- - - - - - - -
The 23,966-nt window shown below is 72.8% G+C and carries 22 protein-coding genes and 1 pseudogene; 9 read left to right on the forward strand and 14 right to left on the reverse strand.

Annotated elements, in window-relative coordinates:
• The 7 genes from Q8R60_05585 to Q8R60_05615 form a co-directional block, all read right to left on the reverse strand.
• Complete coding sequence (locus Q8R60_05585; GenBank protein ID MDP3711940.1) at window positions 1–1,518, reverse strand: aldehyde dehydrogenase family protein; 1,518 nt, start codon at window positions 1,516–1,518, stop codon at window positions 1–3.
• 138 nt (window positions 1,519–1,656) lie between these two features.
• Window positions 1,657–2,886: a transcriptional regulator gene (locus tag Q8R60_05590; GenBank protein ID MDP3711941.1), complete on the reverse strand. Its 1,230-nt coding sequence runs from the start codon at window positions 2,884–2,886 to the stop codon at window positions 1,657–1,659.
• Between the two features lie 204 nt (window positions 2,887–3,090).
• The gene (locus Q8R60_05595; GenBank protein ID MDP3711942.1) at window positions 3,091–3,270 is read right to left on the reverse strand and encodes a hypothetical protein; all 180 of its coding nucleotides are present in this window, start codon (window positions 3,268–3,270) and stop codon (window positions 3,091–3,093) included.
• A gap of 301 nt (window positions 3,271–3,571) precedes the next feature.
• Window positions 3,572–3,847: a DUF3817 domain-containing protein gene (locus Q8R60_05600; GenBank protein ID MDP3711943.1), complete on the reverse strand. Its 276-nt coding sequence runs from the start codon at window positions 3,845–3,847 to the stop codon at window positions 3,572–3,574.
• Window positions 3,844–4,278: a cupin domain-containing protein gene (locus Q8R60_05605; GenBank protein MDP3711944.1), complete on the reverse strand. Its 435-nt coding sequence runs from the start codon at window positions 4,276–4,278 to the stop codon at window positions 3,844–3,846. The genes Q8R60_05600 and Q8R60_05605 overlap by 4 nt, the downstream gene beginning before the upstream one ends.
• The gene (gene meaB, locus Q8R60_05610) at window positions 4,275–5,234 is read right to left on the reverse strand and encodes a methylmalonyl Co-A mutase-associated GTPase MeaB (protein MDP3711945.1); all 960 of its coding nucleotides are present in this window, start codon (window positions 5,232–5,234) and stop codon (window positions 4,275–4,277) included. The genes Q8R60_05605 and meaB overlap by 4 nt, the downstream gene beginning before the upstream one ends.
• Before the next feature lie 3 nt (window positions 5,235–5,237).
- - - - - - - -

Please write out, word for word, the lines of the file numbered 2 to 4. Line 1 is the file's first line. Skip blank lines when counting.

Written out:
Annotated elements, in window-relative coordinates:
• The 7 genes from Q8R60_05585 to Q8R60_05615 form a co-directional block, all read right to left on the reverse strand.
• Complete coding sequence (locus Q8R60_05585; GenBank protein ID MDP3711940.1) at window positions 1–1,518, reverse strand: aldehyde dehydrogenase family protein; 1,518 nt, start codon at window positions 1,516–1,518, stop codon at window positions 1–3.